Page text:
Davy Perez joined the writing staff of Supernatural in 2016. His first writing credit for the series is season 12’s “American Nightmare.” Since that episode, he has written or been executive story editor for 30 more episodes, which include “Lily Sunder Has Some Regrets,” “A Most Holy Man.” and last night’s “Damaged Goods.” Before he worked on Supernatural, Perez worked on Fargo and anthology series American Crime.
Perez does not have as many Supernatural writing credits as the other writers featured in this week-long showcase. But this is precisely why I wanted to spotlight his work. His episodes are always memorable, because his writing delivers dialogue that can be heartbreaking with a moment of hilarity thrown in unexpectedly, or it can be relaxed and smooth and then suddenly interrupted by sheer terror. And it’s seamless and believable every time. He simultaneously gives the primary plot points the attention and care they require, while also portraying the characters we know so well in a light that is all his own. And the three episodes I have picked to review here reflect those talents.
Season 12, Episode 12 – “Stuck in the Middle (With You)”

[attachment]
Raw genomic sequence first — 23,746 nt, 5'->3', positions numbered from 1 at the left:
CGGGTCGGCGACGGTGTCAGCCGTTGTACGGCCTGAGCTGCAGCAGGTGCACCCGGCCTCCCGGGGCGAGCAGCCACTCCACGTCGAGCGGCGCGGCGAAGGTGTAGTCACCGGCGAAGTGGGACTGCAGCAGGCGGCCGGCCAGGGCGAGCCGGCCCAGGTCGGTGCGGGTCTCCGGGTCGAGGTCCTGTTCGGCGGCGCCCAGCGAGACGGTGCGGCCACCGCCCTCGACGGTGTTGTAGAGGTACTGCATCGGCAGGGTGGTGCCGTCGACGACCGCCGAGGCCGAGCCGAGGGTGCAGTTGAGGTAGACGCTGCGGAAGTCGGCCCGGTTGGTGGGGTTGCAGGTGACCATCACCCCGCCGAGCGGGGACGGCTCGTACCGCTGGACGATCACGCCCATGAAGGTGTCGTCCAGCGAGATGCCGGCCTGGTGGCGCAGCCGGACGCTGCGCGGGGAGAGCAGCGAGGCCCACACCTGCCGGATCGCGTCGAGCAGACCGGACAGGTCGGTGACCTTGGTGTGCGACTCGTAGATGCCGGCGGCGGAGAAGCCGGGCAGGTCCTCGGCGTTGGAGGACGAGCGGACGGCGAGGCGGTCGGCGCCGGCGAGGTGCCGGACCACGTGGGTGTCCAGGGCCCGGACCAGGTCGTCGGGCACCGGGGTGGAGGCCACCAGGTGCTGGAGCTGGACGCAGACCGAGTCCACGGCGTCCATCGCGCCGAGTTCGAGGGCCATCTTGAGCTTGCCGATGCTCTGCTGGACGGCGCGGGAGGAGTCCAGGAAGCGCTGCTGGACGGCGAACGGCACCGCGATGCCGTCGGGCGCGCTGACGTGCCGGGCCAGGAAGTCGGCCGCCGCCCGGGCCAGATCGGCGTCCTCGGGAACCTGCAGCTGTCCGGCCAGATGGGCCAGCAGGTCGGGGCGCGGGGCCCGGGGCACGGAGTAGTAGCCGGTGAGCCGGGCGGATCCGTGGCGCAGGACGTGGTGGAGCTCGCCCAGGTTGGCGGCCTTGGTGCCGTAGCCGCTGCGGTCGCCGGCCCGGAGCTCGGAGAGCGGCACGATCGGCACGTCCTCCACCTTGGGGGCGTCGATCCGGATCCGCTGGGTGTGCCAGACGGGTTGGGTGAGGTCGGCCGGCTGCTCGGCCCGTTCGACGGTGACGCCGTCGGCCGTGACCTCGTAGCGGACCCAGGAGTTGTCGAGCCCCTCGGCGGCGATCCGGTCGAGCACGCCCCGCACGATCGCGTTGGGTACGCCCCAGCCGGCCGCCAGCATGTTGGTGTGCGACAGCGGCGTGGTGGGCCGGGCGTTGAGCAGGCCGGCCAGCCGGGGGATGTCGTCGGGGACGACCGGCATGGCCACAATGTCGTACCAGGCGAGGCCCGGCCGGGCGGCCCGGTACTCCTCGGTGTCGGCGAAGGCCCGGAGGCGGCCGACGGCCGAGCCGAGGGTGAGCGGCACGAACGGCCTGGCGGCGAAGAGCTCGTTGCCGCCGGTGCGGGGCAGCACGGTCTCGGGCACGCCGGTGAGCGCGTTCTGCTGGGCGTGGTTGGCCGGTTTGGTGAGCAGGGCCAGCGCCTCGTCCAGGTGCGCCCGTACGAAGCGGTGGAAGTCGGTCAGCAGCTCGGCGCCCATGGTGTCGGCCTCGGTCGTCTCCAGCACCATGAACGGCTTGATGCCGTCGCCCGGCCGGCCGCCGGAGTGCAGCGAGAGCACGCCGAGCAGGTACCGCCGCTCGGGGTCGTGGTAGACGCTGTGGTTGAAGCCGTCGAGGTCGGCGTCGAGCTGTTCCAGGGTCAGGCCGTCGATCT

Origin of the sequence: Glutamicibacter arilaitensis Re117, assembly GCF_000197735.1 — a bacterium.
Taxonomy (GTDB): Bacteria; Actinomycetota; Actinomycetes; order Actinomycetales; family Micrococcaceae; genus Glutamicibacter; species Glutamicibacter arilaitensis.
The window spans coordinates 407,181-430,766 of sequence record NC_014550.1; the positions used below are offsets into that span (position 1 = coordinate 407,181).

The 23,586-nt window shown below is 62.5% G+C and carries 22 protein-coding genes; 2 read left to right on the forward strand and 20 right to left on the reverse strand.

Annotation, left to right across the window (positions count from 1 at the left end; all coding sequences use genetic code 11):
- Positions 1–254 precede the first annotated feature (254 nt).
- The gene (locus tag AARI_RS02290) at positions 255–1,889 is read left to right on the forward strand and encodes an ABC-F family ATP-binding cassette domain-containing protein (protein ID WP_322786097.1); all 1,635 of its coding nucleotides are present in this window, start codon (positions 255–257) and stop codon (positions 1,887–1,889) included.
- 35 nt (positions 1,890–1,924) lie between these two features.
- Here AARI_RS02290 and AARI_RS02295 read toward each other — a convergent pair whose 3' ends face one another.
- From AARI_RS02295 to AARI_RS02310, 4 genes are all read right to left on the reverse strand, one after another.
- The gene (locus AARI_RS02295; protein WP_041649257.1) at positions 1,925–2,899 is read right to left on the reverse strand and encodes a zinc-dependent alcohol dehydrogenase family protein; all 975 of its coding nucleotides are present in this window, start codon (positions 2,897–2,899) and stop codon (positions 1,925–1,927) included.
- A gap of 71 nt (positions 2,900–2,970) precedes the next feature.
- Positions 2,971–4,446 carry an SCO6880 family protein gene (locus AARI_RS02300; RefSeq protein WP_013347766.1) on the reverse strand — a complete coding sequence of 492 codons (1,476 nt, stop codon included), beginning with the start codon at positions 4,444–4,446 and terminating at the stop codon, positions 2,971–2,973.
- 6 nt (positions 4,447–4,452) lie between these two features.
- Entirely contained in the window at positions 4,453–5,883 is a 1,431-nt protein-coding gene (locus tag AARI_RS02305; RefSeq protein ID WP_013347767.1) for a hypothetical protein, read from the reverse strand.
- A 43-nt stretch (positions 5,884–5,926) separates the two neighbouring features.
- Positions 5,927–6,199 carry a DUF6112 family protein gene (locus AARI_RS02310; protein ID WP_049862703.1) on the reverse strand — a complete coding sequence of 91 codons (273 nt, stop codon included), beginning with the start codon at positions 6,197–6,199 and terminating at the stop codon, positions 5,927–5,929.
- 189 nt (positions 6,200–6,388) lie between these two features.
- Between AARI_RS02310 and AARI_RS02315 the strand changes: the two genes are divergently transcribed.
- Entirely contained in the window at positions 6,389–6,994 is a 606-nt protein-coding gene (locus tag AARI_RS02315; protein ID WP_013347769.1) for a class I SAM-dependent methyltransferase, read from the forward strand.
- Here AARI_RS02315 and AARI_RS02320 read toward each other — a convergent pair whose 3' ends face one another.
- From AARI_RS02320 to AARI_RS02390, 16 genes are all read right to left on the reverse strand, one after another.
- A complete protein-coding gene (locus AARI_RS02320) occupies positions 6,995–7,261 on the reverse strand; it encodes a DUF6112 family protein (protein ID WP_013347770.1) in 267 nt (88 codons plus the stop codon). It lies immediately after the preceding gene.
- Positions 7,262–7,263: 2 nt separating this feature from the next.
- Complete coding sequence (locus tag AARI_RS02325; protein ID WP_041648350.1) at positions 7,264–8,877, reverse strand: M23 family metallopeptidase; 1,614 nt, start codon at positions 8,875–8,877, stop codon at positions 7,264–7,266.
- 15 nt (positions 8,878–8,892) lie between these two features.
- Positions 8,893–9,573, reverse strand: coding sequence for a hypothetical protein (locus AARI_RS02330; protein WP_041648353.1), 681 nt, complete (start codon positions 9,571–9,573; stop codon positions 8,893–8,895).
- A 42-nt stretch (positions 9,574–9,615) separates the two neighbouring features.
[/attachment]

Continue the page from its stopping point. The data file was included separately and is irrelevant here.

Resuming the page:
In season 12’s “Stuck In The Middle (With You)” (which was directed by the beloved Richard Speight, Jr.), Mary asks her boys and her friend Wally for help with killing a demon. But we ultimately learn that she has lied to her family and is working on behalf of the British Men of Letters to retrieve the Colt from Ramiel, Prince of Hell. Her selfish and reckless actions endangered everyone around her, and she almost got Castiel killed in the process.
Perez tells this harrowing tale in a compelling way, all while matching the pace of Speight’s unique directing style. The opening scene at the diner grabs the viewer’s attention instantly, because the dialogue is hilarious and beautifully timed. Mary tries to keep everyone focused on the task at hand, while Dean imparts dating advice to Cas who is being hit on by the waitress. (The upside to dating a waitress, Dean shares, is that “they always smell like food.”) And while Sam is impatiently waiting to access the free wifi, Wally is ordering extra cheese on his burger to “carbo-load.” (“Cheese is not a carbohydrate,” says everyone at the table simultaneously.)
Once everyone agrees on their plan of action, the excitement does not stop. And, as is often the case with a Winchester hunt, things do not go as planned. Wally is killed, Dean saves Sam’s life with only a few seconds to spare, and Crowley arrives unexpectedly and throws a wrench into everything.
Nestled within this action-packed story, though, is a poignant morsel of writing that is unforgettable. As Castiel lay bleeding in a barn, his death seemingly imminent, he tells his family exactly how he feels about them, in no uncertain terms. And in this scene, Perez gifts Castiel with arguably the most heartfelt and beautiful words he has ever spoken on the series.